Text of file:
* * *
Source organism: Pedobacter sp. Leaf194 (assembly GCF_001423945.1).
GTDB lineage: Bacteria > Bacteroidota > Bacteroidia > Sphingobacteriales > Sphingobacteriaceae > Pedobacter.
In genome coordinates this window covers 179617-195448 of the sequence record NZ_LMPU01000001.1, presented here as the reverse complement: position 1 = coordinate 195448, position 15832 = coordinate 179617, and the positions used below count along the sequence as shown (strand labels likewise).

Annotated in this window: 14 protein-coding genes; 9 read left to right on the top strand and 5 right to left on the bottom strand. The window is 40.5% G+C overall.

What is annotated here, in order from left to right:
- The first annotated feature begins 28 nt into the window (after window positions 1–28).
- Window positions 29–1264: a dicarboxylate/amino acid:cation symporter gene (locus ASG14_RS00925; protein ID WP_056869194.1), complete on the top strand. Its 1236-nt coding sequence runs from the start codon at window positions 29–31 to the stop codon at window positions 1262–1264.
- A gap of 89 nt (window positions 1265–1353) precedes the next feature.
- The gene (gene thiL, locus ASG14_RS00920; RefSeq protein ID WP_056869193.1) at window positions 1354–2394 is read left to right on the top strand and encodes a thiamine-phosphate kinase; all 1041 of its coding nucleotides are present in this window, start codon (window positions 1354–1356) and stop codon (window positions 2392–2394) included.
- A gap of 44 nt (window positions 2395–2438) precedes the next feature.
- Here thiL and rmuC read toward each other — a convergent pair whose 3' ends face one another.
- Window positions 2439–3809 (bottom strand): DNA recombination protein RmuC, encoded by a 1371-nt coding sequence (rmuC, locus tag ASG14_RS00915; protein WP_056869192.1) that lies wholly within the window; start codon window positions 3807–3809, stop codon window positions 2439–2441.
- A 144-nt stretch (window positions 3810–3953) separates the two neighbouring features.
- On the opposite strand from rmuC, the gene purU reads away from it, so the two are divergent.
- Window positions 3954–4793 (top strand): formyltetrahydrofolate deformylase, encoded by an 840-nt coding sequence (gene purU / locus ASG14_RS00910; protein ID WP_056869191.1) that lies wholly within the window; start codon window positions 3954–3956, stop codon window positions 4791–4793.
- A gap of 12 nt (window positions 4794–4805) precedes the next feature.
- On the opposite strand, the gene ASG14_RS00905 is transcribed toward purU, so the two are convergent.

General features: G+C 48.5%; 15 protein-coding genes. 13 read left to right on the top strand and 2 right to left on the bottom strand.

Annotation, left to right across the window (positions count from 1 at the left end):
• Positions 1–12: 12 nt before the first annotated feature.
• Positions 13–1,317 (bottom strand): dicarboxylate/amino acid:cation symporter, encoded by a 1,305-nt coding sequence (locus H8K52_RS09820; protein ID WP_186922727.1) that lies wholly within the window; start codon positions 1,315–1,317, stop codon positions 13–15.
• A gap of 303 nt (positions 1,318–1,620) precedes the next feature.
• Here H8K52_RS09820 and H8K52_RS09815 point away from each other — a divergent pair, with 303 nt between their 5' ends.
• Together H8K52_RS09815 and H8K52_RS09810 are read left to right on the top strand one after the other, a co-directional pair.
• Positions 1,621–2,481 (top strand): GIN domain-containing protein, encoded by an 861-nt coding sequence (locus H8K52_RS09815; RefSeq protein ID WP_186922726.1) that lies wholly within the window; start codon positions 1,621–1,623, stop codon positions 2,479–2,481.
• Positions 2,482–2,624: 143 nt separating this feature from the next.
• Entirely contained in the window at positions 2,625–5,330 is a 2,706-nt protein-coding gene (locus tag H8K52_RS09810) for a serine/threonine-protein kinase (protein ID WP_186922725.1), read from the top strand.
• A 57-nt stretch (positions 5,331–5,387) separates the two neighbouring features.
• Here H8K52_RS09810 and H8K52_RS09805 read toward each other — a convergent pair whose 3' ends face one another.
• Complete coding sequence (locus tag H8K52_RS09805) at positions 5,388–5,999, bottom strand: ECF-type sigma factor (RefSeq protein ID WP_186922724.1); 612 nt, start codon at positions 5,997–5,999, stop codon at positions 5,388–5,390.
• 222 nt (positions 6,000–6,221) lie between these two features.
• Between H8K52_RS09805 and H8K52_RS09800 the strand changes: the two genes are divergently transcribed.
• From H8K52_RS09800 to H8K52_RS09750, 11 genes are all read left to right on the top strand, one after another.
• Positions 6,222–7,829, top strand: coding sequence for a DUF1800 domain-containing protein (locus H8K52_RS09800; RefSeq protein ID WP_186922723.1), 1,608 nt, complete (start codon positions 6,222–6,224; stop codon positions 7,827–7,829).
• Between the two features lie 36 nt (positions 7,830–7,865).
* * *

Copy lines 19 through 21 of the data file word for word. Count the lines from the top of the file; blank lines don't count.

Annotation, left to right across the window (positions count from 1 at the left end):
• Positions 1–12: 12 nt before the first annotated feature.
• Positions 13–1,317 (bottom strand): dicarboxylate/amino acid:cation symporter, encoded by a 1,305-nt coding sequence (locus H8K52_RS09820; protein ID WP_186922727.1) that lies wholly within the window; start codon positions 1,315–1,317, stop codon positions 13–15.